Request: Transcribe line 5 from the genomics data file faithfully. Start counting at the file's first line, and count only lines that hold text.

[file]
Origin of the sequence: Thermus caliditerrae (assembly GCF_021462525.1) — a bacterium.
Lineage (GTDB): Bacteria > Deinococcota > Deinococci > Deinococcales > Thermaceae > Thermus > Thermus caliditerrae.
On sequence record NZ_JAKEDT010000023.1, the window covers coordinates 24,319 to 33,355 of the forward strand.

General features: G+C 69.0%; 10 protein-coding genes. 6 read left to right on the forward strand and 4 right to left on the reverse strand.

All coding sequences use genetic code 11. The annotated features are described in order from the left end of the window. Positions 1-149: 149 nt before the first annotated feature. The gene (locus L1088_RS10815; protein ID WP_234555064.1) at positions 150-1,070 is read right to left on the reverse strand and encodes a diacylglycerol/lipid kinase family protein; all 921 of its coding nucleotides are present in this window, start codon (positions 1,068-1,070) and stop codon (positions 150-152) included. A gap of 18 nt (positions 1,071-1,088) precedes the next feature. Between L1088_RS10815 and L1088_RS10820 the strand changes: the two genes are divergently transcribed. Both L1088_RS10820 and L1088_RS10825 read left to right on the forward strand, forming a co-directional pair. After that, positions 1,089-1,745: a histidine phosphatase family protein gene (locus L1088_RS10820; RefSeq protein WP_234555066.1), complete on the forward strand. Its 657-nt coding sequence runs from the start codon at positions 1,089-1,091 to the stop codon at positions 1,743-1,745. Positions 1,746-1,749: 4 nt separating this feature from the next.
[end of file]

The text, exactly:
All coding sequences use genetic code 11. The annotated features are described in order from the left end of the window. Positions 1-149: 149 nt before the first annotated feature. The gene (locus L1088_RS10815; protein ID WP_234555064.1) at positions 150-1,070 is read right to left on the reverse strand and encodes a diacylglycerol/lipid kinase family protein; all 921 of its coding nucleotides are present in this window, start codon (positions 1,068-1,070) and stop codon (positions 150-152) included. A gap of 18 nt (positions 1,071-1,088) precedes the next feature. Between L1088_RS10815 and L1088_RS10820 the strand changes: the two genes are divergently transcribed. Both L1088_RS10820 and L1088_RS10825 read left to right on the forward strand, forming a co-directional pair. After that, positions 1,089-1,745: a histidine phosphatase family protein gene (locus L1088_RS10820; RefSeq protein WP_234555066.1), complete on the forward strand. Its 657-nt coding sequence runs from the start codon at positions 1,089-1,091 to the stop codon at positions 1,743-1,745. Positions 1,746-1,749: 4 nt separating this feature from the next.